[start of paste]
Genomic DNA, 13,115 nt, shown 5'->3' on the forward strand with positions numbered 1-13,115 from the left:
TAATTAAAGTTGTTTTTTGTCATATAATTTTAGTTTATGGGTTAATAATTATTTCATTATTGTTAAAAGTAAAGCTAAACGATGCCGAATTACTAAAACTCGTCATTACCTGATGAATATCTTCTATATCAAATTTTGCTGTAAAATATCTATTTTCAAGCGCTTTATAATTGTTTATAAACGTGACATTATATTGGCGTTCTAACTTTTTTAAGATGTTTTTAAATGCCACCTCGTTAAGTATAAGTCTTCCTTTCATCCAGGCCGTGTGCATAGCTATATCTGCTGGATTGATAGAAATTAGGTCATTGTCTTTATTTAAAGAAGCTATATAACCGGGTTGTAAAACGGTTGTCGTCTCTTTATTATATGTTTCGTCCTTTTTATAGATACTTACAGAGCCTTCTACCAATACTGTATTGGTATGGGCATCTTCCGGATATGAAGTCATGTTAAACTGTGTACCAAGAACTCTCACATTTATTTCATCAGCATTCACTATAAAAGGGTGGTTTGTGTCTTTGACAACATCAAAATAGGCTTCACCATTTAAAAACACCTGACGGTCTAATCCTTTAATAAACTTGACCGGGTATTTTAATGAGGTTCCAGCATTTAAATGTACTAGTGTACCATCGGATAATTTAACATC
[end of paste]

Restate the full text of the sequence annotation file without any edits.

Genomic DNA, 13,115 nt, shown 5'->3' on the forward strand with positions numbered 1-13,115 from the left:
TAATTAAAGTTGTTTTTTGTCATATAATTTTAGTTTATGGGTTAATAATTATTTCATTATTGTTAAAAGTAAAGCTAAACGATGCCGAATTACTAAAACTCGTCATTACCTGATGAATATCTTCTATATCAAATTTTGCTGTAAAATATCTATTTTCAAGCGCTTTATAATTGTTTATAAACGTGACATTATATTGGCGTTCTAACTTTTTTAAGATGTTTTTAAATGCCACCTCGTTAAGTATAAGTCTTCCTTTCATCCAGGCCGTGTGCATAGCTATATCTGCTGGATTGATAGAAATTAGGTCATTGTCTTTATTTAAAGAAGCTATATAACCGGGTTGTAAAACGGTTGTCGTCTCTTTATTATATGTTTCGTCCTTTTTATAGATACTTACAGAGCCTTCTACCAATACTGTATTGGTATGGGCATCTTCCGGATATGAAGTCATGTTAAACTGTGTACCAAGAACTCTCACATTTATTTCATCAGCATTCACTATAAAAGGGTGGTTTGTGTCTTTGACAACATCAAAATAGGCTTCACCATTTAAAAACACCTGACGGTCTAATCCTTTAATAAACTTGACCGGGTATTTTAATGAGGTTCCAGCATTTAAATGTACTAGTGTACCATCGGATAATTTAACATC